Other screenings to look out for include the 50th anniversary of Francisco Rovira’s Los Tarantos, a flamenco-infused story of forbidden love à la Romeo and Juliet, two separate programs of short dance films from around the world, a 3D version of Matthew Bourne’s iconoclastic Swan Lake, and a rare showing of Frank Tuttle’s Suspense (1946), a film noir starring Olympic skater Belita, who, I’m told, jumps through real hoops of fire.
In Rome Is Burning (A Portrait of Shirley Clarke), Clarke sits in the middle of a seemingly informal gathering at a friend’s apartment (the other guests include Jacques Rivette, Jonas Mekas, and Yoko Ono- just your average casual get-together) and responds to questions about her own work. Dance never becomes the focus of the conversation (which deals mostly with her three feature-length explorations of race, class and sexuality from the 60’s—The Connection, The Cool World and Portrait of Jason) but Clarke’s lucid and occasionally brilliant musings about her intentions as an artist resonate deeply with many of the other films that will be screened in conjunction with this festival. At one point, Clarke wonders if she and other “underground” filmmakers (she was deeply uncomfortable with the term “underground”) are just talking to themselves, if their films only reach a small group of people who already agree with their ideas. When someone asks her if there’s a connection between America having a “collective nervous breakdown” and the flowering of American experimental film in the 1960s, she laughs. “Don’t you remember when Rome burnt?” she asks back. “I think Rome’s burning. And it’s always a very good time to let go. I mean, what’ve we got to lose?”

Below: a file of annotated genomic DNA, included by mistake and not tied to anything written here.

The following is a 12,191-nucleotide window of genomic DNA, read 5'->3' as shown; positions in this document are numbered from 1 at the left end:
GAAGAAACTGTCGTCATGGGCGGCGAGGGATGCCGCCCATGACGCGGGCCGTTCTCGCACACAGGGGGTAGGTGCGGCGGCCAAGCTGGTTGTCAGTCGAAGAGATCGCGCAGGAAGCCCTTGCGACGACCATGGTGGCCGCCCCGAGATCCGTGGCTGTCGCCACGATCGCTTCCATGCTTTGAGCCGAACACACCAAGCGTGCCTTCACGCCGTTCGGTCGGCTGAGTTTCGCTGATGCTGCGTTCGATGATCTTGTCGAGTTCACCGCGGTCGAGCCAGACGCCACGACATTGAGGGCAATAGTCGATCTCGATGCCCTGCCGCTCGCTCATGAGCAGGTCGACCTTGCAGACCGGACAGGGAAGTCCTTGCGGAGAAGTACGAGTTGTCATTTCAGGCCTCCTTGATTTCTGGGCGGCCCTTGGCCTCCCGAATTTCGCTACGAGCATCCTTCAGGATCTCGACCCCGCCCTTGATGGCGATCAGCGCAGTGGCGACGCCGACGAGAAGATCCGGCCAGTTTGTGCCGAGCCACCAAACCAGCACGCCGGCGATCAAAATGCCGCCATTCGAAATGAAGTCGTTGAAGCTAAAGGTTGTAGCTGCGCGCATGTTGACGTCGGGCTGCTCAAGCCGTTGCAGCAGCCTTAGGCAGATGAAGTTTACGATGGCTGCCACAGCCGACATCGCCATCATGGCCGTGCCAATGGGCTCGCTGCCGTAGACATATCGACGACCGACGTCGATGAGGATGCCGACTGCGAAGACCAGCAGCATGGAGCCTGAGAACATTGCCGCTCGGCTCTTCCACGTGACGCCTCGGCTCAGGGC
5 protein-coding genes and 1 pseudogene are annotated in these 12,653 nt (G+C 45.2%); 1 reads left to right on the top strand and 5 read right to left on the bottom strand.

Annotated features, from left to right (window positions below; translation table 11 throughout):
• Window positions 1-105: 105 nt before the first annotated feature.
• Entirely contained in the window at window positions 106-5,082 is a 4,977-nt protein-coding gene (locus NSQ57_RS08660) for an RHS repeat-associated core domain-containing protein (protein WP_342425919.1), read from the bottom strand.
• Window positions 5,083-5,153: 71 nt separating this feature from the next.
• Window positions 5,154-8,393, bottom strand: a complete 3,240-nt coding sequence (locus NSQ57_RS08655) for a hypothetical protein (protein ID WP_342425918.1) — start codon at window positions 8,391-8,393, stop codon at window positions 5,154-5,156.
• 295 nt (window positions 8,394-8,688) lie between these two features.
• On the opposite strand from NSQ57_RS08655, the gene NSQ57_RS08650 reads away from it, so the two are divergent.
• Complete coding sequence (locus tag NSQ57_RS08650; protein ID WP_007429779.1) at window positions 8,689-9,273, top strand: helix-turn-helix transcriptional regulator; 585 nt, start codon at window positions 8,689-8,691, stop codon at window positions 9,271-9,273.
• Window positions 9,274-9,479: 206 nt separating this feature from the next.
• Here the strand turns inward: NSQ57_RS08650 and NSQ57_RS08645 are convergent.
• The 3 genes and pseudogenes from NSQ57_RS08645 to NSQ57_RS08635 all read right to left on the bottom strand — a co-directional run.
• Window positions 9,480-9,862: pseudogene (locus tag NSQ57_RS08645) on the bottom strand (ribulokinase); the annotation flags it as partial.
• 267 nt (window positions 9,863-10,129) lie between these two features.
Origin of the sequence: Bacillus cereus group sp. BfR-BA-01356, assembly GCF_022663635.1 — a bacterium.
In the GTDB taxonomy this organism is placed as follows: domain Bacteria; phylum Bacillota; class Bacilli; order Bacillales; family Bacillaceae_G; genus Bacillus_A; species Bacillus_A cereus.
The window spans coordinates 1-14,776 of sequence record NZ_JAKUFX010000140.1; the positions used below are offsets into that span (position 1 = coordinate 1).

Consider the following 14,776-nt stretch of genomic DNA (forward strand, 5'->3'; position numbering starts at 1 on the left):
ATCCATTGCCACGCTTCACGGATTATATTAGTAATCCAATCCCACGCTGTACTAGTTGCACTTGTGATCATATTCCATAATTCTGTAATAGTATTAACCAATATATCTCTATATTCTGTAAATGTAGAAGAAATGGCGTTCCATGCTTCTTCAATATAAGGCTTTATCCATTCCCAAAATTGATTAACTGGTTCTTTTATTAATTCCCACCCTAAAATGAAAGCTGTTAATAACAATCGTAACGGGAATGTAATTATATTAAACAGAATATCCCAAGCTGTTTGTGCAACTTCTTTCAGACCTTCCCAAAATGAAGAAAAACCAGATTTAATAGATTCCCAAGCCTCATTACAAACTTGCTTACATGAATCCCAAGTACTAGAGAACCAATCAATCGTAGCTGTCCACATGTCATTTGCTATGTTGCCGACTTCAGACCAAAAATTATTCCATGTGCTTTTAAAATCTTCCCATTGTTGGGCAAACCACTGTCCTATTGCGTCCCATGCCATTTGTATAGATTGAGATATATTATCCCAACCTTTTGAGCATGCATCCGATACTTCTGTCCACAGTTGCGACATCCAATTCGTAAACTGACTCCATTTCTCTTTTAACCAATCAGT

I think if Clarke, who died in 1997, could attend this year’s festival, she’d be pleasantly surprised by the kind of viewership her films have attained. And if you want to help make sure that her fears about sincere filmmakers merely talking to themselves continue to prove untrue, catch a Dance on Camera screening or two this week.